It is so exciting that the USSF is being held in Detroit. I LOVE this city. I forget how much I love this city because I really don’t like driving to or around this city – causing me to come less often than I might. Yet, once here I remember that I love it.
And I know (although not as much as I should) the rich movement history of this city. A great example of the social forum theme “another world is possible”, Detroit is a strong center of resistance and resilience. As Grace Lee Boggs , an amazing organizer and movement elder says “with all that’s happened to the city we continue to re-create, re-vision, re-imagine. We come back with something new.”
The day started off at Tent City where we have planned a short nonviolence training. We arrive to find folks busy at work. A delay in permits from the city created a late start and the impressive thunder storm and downpour the night before left campers busy with set up and repairs. Flexibility is key in a peace team and taking in the situation we realize it is best to reschedule the training and head over to Cobo Hall to register. The line is long, but moves quickly as we visit with old friends, new acquaintances, and other USSF participants.
A young man walks by with a guitar singing union songs. “Solidarity Forever” he sings as he walks near-by and Kim and I join in. Yeah for the music! We need music in our movement. I see ghosts of union organizers and think of strikes and struggles past and present, I am again am struck by the rich history of Detroit. “We will build a new world from the ashes of the old,” we sing — Yes, Yes, we will.
All registered I am sitting in a grassy corner with a friend waiting for our ride over to do an orientation for the Peace Team that we’ve been asked to place at the opening march. It is hot, and the sun is strong. Sunburned from the 3 days of peace team work just prior to start of the USSF I am covered in zinc-oxide but still wishing for a wide brim hat when a man shows up from seemingly out of no where. “You ladies look like you need some shade” he says, have a hat.“ Handing my friend and I each a straw hat he disappears as suddenly as he had appeared.
Later, Inspired by an incredible opening march (see earlier post) I head back to tent city several others from Michigan Peace Team. We were invited by local organizers and many of those who biked in are not aware of who we are or what are role is. We pass our handouts explaining who we are and our role (see MPT post: http://mptatussocialforum.blogspot.com/2010/06/what-is-peace-team-who-is-mpt.html) , and try to find a balance between being “apart from” (respecting the space and community created and not inserting ourselves into it) and being friendly, approachable and not seen as lurking around the edges. I find this balance to be a challenge, yet it all seems to go okay.
The storm the night before meant most of the campers were busy drying out and setting back up and not in much of a “chatty” mood. We mostly position ourselves around the corners and near the showers – places where traffic is higher or where people might be more vulnerable. Our occasional “peace walks” through the camp meet with friendly “hellos” and as when our shift ends we head “home” to sleep – happy and exhausted after a long day.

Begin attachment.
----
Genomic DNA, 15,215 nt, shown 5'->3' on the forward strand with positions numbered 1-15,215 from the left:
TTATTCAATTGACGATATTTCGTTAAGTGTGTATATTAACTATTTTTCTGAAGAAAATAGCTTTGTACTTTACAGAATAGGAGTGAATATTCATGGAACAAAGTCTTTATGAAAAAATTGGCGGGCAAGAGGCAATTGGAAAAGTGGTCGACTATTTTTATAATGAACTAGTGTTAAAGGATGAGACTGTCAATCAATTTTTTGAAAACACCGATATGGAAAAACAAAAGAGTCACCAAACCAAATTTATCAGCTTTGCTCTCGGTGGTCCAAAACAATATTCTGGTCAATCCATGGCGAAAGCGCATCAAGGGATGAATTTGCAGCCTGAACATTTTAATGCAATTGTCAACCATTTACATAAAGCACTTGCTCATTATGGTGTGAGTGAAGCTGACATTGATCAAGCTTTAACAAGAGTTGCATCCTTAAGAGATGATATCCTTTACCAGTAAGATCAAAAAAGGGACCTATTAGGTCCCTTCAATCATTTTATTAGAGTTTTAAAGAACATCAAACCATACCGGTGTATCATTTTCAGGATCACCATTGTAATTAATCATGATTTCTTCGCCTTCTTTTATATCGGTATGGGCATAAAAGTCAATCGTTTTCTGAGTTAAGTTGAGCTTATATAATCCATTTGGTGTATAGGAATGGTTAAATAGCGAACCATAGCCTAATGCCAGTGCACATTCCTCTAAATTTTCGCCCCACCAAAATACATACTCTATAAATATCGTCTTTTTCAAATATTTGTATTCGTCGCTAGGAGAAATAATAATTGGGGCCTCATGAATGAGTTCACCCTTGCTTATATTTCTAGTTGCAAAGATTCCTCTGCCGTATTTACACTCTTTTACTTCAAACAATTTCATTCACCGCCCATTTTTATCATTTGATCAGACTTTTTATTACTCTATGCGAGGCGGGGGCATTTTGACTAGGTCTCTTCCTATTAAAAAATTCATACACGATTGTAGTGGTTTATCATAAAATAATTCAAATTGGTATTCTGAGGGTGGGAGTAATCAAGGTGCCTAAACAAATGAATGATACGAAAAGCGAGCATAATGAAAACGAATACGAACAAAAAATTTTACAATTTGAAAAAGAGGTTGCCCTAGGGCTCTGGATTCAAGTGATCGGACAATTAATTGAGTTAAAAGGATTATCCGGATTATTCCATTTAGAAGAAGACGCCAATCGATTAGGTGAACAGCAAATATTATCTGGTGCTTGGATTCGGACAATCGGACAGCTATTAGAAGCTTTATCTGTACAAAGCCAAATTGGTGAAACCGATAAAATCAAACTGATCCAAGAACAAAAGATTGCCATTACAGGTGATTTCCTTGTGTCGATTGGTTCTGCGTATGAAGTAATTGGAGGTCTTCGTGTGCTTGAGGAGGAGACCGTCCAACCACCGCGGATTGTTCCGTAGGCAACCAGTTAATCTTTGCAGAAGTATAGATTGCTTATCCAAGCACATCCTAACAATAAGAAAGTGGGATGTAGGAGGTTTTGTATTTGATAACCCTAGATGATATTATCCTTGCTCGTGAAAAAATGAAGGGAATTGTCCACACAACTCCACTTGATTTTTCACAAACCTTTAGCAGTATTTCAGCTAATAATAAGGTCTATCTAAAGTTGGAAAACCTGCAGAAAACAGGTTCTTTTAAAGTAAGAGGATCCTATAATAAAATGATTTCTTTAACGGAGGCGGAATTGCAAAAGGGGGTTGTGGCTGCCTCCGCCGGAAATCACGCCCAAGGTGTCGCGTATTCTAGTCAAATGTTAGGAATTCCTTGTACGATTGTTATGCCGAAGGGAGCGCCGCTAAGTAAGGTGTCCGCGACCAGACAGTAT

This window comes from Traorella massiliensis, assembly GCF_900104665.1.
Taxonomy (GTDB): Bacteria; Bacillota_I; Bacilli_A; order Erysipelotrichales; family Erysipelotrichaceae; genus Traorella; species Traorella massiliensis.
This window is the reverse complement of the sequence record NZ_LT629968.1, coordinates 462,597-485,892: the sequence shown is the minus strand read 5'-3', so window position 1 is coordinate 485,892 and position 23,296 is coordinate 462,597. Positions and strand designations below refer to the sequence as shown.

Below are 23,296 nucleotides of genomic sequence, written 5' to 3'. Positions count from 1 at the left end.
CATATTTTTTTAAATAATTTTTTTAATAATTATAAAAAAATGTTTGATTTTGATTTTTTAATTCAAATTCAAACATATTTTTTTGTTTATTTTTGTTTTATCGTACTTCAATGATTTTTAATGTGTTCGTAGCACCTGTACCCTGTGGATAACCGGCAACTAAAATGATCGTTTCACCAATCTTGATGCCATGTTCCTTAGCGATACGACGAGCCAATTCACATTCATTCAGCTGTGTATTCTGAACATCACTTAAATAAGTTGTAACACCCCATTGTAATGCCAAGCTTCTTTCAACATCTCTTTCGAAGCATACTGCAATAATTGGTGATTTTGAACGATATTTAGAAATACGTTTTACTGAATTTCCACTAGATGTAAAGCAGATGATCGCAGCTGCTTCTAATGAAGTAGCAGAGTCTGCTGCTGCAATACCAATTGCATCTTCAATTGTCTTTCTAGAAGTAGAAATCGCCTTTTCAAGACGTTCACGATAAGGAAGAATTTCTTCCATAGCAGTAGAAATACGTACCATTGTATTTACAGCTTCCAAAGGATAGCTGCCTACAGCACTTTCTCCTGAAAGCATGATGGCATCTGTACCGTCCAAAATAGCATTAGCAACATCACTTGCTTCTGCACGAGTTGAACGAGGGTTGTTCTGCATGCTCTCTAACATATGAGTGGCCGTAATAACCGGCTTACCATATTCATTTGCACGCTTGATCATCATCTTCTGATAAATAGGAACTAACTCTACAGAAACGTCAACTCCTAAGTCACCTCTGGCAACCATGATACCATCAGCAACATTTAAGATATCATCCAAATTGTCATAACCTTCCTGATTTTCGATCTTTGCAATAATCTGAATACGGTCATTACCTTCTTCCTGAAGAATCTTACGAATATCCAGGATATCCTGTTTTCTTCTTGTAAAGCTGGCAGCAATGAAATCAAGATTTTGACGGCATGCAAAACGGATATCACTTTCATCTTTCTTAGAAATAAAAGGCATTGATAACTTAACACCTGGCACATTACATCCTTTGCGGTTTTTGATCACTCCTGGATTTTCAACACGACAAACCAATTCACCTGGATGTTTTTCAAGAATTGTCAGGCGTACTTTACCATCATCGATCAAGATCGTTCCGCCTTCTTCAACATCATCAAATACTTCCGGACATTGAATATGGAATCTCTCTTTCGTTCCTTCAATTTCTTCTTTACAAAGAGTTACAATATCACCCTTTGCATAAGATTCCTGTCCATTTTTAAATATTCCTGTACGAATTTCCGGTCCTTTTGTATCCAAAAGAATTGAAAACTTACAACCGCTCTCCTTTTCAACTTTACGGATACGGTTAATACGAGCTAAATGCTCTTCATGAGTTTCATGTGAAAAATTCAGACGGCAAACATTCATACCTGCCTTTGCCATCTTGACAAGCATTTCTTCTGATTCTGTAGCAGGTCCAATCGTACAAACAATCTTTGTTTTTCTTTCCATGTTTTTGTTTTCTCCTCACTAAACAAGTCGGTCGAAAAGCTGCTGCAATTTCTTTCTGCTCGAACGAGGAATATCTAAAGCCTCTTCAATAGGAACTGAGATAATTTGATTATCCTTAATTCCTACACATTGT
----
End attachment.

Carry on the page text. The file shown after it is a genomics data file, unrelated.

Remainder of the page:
What a fun (and exhausting!) day.
We start off our AM with a short “check in” meeting of MPT folks. We talk about the workshops we want to attend for the day and I realize I am overwhelmed — with over 100 pages in the program book of amazing workshops how can I choose?
Realizing I have to immerse myself in the space in order to feel out where I should be I determine I’ll hop in a workshop a little late and head into the big room where display tables are set up.
After a preliminary look around I head towards a workshop and notice a group of young people sitting in a circle on the floor. As I go by I get caught up in their conversation and I find myself talking about MPT and our nonviolence training. “What do you do in the training?” they ask and suddenly I’m inspired THIS is what I want to do! “Let me show you” I respond and we spend the next 2+ hours sitting on the floor in the hallway in a spontaneous nonviolence training!
The training is awash in laughter and everyone seems to be having fun. We do some continuum exercises and use the discussion from that to set the rest of the agenda. We practice listening and CLARA, do some role-plays, share our stories of nonviolence at work. I am energized! What a great way to spend the morning!
As the morning goes on I do this again just outside Cobo Hall with similar results. Afternoon has me speaking on a Panal discussion and another Nonviolence Training at Tent City.
As the night winds down I go to pick up a friend and catch the end of a concert that Word and World has organized at one of the churches hosting us. Inspired by the music and also the solidarity and hope in the room we end the day about 14 hours after we started – exhausted, happy, full of hope.
Another world IS not only possible – it is happening!